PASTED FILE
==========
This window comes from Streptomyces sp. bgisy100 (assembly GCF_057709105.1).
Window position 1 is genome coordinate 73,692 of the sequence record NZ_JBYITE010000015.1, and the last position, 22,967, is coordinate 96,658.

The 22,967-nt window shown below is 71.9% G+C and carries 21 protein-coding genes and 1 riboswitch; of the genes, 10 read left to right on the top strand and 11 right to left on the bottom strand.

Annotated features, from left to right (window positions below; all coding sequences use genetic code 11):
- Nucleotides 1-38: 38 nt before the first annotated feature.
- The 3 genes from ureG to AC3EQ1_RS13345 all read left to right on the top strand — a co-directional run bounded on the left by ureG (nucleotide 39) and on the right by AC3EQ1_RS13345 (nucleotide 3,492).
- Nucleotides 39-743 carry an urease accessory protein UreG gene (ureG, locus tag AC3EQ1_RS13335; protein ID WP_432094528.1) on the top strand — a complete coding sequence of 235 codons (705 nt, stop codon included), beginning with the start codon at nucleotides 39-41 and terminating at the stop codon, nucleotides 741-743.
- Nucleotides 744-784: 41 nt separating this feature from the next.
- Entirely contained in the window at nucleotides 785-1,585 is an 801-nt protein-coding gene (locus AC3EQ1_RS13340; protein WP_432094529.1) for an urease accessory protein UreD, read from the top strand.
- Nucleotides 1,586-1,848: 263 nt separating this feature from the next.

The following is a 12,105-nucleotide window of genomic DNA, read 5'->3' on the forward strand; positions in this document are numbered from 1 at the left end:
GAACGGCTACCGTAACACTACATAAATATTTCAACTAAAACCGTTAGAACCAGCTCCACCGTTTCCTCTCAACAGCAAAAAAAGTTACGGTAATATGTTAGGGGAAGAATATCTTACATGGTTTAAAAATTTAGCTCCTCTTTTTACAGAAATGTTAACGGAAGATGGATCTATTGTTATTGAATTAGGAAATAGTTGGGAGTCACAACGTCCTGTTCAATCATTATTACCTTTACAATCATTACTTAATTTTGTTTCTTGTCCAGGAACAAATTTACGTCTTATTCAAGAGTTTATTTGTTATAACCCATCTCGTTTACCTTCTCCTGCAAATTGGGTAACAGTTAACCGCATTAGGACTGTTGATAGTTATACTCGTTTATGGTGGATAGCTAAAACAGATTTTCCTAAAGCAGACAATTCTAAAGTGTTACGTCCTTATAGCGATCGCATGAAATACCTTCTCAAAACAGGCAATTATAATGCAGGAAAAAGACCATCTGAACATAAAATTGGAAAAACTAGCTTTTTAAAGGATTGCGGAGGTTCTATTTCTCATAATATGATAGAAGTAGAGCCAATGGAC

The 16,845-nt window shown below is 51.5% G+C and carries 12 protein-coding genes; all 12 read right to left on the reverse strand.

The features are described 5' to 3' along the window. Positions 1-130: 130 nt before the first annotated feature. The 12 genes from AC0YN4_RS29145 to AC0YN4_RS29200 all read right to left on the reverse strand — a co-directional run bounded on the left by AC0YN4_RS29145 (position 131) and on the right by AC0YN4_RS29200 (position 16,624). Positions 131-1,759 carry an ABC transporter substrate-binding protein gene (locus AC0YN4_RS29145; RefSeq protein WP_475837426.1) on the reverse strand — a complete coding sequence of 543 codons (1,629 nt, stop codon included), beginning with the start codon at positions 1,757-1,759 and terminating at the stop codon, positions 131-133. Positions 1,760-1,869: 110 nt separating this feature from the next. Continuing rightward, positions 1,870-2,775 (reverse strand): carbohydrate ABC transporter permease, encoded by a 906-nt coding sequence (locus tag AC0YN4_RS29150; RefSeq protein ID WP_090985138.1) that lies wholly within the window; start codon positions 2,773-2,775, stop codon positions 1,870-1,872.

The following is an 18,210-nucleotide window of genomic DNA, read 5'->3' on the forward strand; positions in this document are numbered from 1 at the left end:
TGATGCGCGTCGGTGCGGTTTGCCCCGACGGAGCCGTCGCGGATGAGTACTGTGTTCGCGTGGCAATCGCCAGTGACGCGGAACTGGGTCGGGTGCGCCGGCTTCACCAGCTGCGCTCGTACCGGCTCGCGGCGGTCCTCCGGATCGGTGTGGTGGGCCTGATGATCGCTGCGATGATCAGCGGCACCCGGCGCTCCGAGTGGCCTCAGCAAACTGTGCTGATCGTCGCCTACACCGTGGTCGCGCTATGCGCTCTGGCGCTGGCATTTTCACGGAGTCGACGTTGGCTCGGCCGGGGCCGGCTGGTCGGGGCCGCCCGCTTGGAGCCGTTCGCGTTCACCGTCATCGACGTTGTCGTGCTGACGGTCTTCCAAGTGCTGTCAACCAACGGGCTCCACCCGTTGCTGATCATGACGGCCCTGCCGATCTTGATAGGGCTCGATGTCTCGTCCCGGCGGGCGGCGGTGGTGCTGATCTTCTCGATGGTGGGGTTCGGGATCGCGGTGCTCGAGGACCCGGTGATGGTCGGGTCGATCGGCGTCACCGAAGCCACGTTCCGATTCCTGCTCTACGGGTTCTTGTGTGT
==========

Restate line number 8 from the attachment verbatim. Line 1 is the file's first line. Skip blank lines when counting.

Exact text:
- Nucleotides 744-784: 41 nt separating this feature from the next.